“THE IDEA IS TO GAIN AN UNDERSTANDING OF

ANOTHER CULTURE AND WAY OF BEING, IN THIS CASE, A CULTURE WHERE MAKING BEAUTY IS VERY MUCH PART OF EVERYDAY LIFE. ”

“ANY DAY IN A

HARKNESS CLASS”

Adventures abroad make for great stories. In terms of educational impact, however, experiences every day on campus can be every bit as powerful.

Jennifer Carnevale, Chair of the Department of Performing Arts, scheduled a choral trip to Scotland to include multiple performances, as well as the chance to take part in an academic conference alongside graduate students and researchers from colleges and universities. There was also time to join in the dance at a traditional Scottish ceilidh (kay-lee), and the opportunity to accompany an orchestra of students with special needs from Surrey, England, in concert. In order to ensure a successful experience, teachers not only plan, but also complete dry runs. The spring before the Sacred Sites journey took place, trip leaders Ellen Cowhey and Brian Cheney traveled to rural China with co-hosts and Masters parents Mark and Daisy Ma P’17 to vet local interpreters and plan the route that would take the group from the monastery to the wedding 300 miles away. “I first made the trip with a monk named Fred as my driver. The roadways were terrifyingly high, narrow and winding. I decided this was not the place to be with a driver who believes in reincarnation,” she explains, laughing. “When we came back with students, we took a plane.”

Oliver Campbell ’18 explains the point this way: “Any day in a Harkness class at Masters is an international experience.” Campbell took part in the art-focused trip to Cuba. This experience inspired his portfolio, which eventually earned him admission to art school. But, he says, cultural encounters in class are equally meaningful. He cites conversations from a history class with a friend from Jamaica who helped him understand the reality of colorism — racism within members of the same ethnic group — or exchanges with a friend from South Korea, who explained that a society might have entirely different views from ours when it comes to basic ideas like the value of individualism. “This is the advantage of taking American studies with classmates who are not all American,” Campbell says. “I went into the class thinking of the U.S. as the norm, and I didn’t even realize it. All that changed.” Upper School history teacher Matt Browne agrees. He points out that the richness of Harkness exchanges increases with the number of perspectives brought to the table. “That happens when you have a student body as diverse as ours. It also happens when students come back from transformative experiences abroad, and when exchange students from our partner schools come visit Masters.”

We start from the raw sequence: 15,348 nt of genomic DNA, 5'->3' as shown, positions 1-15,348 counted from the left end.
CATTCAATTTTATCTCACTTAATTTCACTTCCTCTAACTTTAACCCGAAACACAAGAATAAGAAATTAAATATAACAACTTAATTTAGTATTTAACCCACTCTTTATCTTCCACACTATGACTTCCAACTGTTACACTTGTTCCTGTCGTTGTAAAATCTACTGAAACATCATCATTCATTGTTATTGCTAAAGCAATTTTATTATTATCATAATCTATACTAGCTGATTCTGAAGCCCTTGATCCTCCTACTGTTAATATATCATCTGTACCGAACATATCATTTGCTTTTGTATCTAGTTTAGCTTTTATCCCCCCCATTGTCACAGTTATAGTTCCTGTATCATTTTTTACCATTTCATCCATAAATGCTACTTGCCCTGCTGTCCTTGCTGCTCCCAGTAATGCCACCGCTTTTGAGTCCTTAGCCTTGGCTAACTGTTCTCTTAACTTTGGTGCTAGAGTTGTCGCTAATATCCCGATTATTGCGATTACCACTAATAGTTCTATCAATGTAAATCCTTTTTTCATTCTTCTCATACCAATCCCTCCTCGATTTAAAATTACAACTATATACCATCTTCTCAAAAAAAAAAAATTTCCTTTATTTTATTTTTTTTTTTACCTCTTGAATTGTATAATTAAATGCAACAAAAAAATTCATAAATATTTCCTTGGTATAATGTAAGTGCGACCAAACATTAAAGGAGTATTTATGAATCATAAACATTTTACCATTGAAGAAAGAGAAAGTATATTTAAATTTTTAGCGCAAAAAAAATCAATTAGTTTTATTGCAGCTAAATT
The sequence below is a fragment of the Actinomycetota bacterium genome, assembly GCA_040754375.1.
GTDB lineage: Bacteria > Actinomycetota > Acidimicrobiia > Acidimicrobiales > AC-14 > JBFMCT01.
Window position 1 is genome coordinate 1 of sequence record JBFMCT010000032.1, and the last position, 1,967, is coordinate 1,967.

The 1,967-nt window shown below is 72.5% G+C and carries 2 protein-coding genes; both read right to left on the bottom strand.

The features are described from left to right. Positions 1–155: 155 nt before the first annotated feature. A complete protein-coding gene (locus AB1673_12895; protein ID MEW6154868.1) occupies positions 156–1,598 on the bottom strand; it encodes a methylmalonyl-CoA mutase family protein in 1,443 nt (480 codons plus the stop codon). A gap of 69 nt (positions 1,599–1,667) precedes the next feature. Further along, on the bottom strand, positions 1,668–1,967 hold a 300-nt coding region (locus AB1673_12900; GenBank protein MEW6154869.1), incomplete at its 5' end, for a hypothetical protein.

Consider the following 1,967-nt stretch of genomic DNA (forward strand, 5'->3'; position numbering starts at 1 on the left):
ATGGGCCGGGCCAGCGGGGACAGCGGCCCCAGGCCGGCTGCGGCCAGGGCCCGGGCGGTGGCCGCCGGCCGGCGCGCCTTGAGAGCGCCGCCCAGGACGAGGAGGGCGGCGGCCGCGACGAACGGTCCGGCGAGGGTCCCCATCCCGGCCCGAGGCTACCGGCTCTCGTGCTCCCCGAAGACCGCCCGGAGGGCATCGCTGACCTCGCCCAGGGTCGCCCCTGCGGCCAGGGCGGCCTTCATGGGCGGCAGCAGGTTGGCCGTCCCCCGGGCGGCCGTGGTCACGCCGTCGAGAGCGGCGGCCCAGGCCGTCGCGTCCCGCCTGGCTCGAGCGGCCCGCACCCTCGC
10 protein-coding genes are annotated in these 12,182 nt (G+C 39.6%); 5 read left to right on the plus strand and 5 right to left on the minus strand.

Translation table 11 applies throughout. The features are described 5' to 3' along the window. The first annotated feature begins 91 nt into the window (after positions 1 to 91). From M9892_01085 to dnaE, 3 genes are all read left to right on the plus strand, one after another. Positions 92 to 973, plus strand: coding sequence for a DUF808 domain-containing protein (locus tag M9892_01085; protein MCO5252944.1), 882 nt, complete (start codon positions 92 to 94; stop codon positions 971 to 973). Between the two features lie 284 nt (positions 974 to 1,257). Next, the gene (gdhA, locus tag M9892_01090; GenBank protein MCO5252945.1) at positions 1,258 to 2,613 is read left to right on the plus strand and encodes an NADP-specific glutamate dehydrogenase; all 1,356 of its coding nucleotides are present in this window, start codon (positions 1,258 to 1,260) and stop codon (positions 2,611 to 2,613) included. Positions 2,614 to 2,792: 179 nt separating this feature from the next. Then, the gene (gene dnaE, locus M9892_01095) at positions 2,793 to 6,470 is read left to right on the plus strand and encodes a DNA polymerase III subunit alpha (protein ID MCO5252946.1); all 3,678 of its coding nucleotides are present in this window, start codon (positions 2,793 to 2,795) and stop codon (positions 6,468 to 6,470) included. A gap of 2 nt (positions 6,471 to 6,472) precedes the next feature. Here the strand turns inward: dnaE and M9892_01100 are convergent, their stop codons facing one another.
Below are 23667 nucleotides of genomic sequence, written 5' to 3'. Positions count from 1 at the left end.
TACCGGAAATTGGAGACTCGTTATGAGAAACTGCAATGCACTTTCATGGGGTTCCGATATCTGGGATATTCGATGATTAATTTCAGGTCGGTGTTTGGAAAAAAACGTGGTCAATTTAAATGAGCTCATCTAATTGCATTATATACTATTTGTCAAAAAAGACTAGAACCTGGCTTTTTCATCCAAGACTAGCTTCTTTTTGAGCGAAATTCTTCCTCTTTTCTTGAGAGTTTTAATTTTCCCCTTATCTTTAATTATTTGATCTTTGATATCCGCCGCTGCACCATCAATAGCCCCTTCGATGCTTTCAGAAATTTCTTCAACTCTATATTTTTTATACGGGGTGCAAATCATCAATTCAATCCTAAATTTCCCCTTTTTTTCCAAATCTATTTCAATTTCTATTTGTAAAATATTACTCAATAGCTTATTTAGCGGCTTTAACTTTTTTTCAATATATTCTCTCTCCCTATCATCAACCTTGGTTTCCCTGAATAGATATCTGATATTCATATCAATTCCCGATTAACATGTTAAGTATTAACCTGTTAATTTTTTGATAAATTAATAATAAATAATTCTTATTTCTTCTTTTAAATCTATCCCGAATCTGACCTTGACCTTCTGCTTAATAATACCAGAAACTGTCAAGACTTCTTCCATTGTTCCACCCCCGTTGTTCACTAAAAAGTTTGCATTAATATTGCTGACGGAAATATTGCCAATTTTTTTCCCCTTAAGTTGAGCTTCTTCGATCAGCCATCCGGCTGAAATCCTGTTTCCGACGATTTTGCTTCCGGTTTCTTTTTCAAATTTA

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COVER STORY

“CULTURE IS NO LONGER EXTRANEOUS. IT’S

THE ANIMATING FORCE. IT’S WHAT MOTIVATES LEARNING AND MAKES IT MEANINGFUL.”

Browne describes teaching U.S. history to a class that includes students from China, Russia, Portugal and Germany, as well as Americans. “When you discuss U.S.-China relations, you realize the story may not be as simple as it first appears. There may be misperceptions on both sides.” The same, he says, is true of the Cold War or World War II. “We had one student from Russia who stood up during a Morning Meeting and spoke with great conviction about Russia’s role in the war. Americans may naturally tend to think of World War II as ‘an American event.’ He wanted to remind us that 20 million Russians gave their lives.” International dimensions are woven into other fields of study, too, from the literary works students explore to the choral works they perform. Jennifer Carnevale, who led Masters singers on their trip to Scotland, explains that the canon of choral music is thoroughly multilingual. “We’ve always performed works in Latin, Spanish and other languages,” she says. “Now we are asking how can we go beyond just pronouncing the lyrics to make a cultural connection? How can we appreciate, not appropriate?” Robert Fish says that global connections weave into Masters coursework in many ways, but that further enriching these connections is one of the key goals of the Global and Civic Exchange Program. “From science to dance,” he says, “we want to do more.”